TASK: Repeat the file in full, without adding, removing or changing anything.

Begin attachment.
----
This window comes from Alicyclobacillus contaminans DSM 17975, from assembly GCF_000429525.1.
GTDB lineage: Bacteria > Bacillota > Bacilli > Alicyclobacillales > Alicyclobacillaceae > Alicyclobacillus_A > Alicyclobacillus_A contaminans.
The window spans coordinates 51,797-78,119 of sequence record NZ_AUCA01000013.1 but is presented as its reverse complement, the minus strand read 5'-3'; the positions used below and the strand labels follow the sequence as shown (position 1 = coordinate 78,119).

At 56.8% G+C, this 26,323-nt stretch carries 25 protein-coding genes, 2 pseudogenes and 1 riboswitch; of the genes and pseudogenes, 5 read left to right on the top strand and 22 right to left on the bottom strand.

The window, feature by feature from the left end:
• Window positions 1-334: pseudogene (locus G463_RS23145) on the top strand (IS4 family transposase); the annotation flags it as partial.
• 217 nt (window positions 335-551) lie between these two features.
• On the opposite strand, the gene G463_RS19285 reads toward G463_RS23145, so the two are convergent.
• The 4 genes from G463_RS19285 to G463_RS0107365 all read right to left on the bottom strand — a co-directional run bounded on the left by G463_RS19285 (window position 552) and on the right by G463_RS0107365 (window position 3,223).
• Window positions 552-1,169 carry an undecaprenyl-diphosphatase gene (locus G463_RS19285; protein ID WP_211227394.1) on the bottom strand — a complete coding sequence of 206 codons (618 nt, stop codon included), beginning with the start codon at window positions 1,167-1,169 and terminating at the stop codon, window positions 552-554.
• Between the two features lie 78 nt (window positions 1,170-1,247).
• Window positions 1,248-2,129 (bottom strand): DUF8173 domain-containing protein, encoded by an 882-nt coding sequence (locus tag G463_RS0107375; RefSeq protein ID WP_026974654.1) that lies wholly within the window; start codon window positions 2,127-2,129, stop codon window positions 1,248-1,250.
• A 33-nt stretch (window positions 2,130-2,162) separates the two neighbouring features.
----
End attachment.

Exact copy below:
This window comes from Alicyclobacillus contaminans DSM 17975, from assembly GCF_000429525.1.
GTDB lineage: Bacteria > Bacillota > Bacilli > Alicyclobacillales > Alicyclobacillaceae > Alicyclobacillus_A > Alicyclobacillus_A contaminans.
The window spans coordinates 51,797-78,119 of sequence record NZ_AUCA01000013.1 but is presented as its reverse complement, the minus strand read 5'-3'; the positions used below and the strand labels follow the sequence as shown (position 1 = coordinate 78,119).

At 56.8% G+C, this 26,323-nt stretch carries 25 protein-coding genes, 2 pseudogenes and 1 riboswitch; of the genes and pseudogenes, 5 read left to right on the top strand and 22 right to left on the bottom strand.

The window, feature by feature from the left end:
• Window positions 1-334: pseudogene (locus G463_RS23145) on the top strand (IS4 family transposase); the annotation flags it as partial.
• 217 nt (window positions 335-551) lie between these two features.
• On the opposite strand, the gene G463_RS19285 reads toward G463_RS23145, so the two are convergent.
• The 4 genes from G463_RS19285 to G463_RS0107365 all read right to left on the bottom strand — a co-directional run bounded on the left by G463_RS19285 (window position 552) and on the right by G463_RS0107365 (window position 3,223).
• Window positions 552-1,169 carry an undecaprenyl-diphosphatase gene (locus G463_RS19285; protein ID WP_211227394.1) on the bottom strand — a complete coding sequence of 206 codons (618 nt, stop codon included), beginning with the start codon at window positions 1,167-1,169 and terminating at the stop codon, window positions 552-554.
• Between the two features lie 78 nt (window positions 1,170-1,247).
• Window positions 1,248-2,129 (bottom strand): DUF8173 domain-containing protein, encoded by an 882-nt coding sequence (locus tag G463_RS0107375; RefSeq protein ID WP_026974654.1) that lies wholly within the window; start codon window positions 2,127-2,129, stop codon window positions 1,248-1,250.
• A 33-nt stretch (window positions 2,130-2,162) separates the two neighbouring features.